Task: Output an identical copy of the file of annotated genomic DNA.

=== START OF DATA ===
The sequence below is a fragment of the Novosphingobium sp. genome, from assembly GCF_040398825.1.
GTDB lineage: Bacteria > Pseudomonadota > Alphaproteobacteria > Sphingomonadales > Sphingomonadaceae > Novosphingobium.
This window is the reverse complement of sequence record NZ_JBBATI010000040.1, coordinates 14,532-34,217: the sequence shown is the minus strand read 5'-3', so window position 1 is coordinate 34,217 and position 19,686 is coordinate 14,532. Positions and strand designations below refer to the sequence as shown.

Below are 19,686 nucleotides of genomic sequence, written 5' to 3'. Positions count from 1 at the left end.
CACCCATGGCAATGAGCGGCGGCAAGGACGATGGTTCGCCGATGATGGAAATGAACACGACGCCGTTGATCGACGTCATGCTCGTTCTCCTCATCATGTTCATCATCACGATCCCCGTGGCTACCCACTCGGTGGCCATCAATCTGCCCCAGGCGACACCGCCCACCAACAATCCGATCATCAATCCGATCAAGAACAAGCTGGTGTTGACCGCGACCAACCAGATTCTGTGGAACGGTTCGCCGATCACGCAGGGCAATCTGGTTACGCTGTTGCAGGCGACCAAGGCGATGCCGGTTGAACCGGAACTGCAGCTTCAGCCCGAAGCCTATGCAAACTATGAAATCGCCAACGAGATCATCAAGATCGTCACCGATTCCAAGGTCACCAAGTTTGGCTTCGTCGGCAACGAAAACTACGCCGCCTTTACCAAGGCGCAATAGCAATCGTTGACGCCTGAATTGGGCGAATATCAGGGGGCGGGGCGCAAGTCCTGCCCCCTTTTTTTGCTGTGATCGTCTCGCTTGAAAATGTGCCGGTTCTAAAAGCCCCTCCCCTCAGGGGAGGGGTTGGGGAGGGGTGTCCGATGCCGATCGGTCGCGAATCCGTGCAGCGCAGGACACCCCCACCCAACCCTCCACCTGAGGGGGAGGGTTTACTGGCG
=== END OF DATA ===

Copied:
The sequence below is a fragment of the Novosphingobium sp. genome, from assembly GCF_040398825.1.
GTDB lineage: Bacteria > Pseudomonadota > Alphaproteobacteria > Sphingomonadales > Sphingomonadaceae > Novosphingobium.
This window is the reverse complement of sequence record NZ_JBBATI010000040.1, coordinates 14,532-34,217: the sequence shown is the minus strand read 5'-3', so window position 1 is coordinate 34,217 and position 19,686 is coordinate 14,532. Positions and strand designations below refer to the sequence as shown.

Below are 19,686 nucleotides of genomic sequence, written 5' to 3'. Positions count from 1 at the left end.
CACCCATGGCAATGAGCGGCGGCAAGGACGATGGTTCGCCGATGATGGAAATGAACACGACGCCGTTGATCGACGTCATGCTCGTTCTCCTCATCATGTTCATCATCACGATCCCCGTGGCTACCCACTCGGTGGCCATCAATCTGCCCCAGGCGACACCGCCCACCAACAATCCGATCATCAATCCGATCAAGAACAAGCTGGTGTTGACCGCGACCAACCAGATTCTGTGGAACGGTTCGCCGATCACGCAGGGCAATCTGGTTACGCTGTTGCAGGCGACCAAGGCGATGCCGGTTGAACCGGAACTGCAGCTTCAGCCCGAAGCCTATGCAAACTATGAAATCGCCAACGAGATCATCAAGATCGTCACCGATTCCAAGGTCACCAAGTTTGGCTTCGTCGGCAACGAAAACTACGCCGCCTTTACCAAGGCGCAATAGCAATCGTTGACGCCTGAATTGGGCGAATATCAGGGGGCGGGGCGCAAGTCCTGCCCCCTTTTTTTGCTGTGATCGTCTCGCTTGAAAATGTGCCGGTTCTAAAAGCCCCTCCCCTCAGGGGAGGGGTTGGGGAGGGGTGTCCGATGCCGATCGGTCGCGAATCCGTGCAGCGCAGGACACCCCCACCCAACCCTCCACCTGAGGGGGAGGGTTTACTGGCG